It’s time we get at the table and solve this issue so our healthcare workers and first responders understand what information can be shared.

The voice of reason: The chief and the CIO

Fire chiefs are used to being the voice of reason in a sea of chaos on emergency scenes. Properly trained and polished chiefs bring a calming influence that reassures their members and their communities.

Even though the fire and EMS services are on the front lines, fire chiefs generally can’t provide the medically focused reassurance their communities need in this moment of COVID-19 chaos. During this crisis, Dr. Anthony Fauci, director of the National Institute of Allergy and Infectious Diseases, has filled the unofficial role of chief information officer.

“Chief” Fauci has done what fire chiefs usually do. He has provided realistic and reassuring briefings that the community can understand, even if it’s not always the most popular message. Unfortunately, often by the time we get to see Fauci on the evening news, the local information fungus has already manifested three or four other, non-official stories filled with misinformation.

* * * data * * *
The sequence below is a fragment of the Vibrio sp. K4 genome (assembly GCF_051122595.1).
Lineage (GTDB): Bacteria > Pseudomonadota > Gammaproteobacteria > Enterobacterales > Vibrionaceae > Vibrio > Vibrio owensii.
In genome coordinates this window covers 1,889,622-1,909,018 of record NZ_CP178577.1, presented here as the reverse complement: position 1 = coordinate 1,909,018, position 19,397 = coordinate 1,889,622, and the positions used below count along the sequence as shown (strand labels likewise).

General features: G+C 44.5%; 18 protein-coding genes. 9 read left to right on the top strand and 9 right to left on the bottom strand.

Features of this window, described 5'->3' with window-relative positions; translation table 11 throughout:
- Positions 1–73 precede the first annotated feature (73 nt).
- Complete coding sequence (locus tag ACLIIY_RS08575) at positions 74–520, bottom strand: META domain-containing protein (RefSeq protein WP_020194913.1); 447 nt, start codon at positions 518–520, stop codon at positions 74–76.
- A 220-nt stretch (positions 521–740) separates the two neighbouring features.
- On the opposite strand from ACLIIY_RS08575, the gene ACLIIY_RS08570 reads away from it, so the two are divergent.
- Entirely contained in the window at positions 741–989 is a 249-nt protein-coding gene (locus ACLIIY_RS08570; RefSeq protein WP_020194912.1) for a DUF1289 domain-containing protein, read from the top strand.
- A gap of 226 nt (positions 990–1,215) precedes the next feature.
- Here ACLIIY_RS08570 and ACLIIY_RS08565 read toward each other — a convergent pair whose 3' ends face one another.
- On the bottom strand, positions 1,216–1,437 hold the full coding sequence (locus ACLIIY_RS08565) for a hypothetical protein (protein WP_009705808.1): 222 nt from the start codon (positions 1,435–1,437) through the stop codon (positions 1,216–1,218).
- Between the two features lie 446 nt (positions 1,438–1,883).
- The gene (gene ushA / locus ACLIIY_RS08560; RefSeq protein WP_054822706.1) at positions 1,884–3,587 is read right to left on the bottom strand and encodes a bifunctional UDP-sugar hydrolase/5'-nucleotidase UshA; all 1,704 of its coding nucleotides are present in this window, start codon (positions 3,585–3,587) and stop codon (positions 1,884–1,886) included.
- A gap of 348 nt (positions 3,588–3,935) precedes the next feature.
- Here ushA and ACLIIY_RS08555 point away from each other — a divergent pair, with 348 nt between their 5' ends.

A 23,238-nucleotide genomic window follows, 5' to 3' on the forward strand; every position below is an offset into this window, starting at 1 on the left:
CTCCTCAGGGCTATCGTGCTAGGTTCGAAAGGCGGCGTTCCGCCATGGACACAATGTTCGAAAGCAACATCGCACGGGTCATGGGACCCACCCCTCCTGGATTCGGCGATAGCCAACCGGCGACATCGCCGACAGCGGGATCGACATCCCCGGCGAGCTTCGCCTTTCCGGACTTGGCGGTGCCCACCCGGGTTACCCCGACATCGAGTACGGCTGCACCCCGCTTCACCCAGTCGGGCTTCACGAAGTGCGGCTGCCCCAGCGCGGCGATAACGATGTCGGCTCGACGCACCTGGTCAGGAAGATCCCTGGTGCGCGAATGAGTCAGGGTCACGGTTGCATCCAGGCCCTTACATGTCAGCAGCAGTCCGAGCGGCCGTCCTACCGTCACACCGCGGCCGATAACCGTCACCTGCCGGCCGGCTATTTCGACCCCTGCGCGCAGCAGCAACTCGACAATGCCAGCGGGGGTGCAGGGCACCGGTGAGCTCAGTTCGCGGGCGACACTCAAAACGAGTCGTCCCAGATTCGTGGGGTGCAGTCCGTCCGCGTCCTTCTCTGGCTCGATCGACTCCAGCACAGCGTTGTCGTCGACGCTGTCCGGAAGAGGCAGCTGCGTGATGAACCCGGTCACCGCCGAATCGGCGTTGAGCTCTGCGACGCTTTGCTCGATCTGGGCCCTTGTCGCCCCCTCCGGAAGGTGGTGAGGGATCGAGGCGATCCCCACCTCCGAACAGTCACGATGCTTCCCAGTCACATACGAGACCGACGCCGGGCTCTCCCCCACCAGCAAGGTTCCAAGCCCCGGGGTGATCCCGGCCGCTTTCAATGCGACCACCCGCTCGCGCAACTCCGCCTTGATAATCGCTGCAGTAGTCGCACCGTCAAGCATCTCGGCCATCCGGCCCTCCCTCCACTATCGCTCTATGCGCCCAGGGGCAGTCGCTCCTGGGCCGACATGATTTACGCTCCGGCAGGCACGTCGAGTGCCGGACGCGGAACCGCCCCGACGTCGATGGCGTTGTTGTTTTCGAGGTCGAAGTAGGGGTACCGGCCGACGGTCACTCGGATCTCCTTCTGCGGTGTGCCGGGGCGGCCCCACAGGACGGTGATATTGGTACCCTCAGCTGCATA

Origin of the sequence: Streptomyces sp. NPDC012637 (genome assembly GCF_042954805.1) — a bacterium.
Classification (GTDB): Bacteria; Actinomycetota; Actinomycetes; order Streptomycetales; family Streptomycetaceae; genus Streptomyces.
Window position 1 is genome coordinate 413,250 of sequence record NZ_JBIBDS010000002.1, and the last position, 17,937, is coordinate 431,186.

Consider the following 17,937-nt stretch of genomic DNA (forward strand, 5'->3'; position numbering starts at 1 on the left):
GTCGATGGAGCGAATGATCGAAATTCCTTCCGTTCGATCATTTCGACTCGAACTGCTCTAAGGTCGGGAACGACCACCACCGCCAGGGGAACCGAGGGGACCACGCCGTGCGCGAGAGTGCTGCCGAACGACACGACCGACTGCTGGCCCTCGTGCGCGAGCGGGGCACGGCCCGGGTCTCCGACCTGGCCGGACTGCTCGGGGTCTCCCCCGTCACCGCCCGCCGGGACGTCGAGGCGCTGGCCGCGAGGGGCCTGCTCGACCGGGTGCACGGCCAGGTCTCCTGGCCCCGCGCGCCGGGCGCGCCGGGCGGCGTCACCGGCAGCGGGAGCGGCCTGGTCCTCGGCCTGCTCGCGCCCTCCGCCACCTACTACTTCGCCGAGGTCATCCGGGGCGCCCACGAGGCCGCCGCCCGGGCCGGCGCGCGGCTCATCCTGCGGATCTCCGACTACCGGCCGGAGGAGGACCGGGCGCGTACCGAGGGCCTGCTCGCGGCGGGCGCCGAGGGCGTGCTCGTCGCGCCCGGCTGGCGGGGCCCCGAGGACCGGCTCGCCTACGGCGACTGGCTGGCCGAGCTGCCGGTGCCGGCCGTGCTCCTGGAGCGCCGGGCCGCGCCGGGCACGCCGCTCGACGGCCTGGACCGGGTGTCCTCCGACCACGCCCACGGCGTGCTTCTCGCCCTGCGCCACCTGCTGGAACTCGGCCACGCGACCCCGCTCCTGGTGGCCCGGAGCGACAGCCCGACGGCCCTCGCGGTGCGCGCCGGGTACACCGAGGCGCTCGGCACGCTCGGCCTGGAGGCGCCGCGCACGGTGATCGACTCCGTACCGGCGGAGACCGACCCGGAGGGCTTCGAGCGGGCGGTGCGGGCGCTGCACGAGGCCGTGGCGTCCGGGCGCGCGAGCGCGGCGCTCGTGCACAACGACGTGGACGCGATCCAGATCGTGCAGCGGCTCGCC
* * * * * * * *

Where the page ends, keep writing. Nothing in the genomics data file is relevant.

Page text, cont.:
There is so much we DON’T know about COVID-19, but we should continue to listen to the experts. For example, reinfection and immunity? Fauci says, “If it’s like every other virus we’ve studied, yes, you will build the immunity. However, it’s never been seen before, so we just don’t know.”

Fauci also reminds us: “There is no proven direct therapy for COVID-19. There are lots of clinical trials in play, several therapies that people THINK work, but no studies prove it.”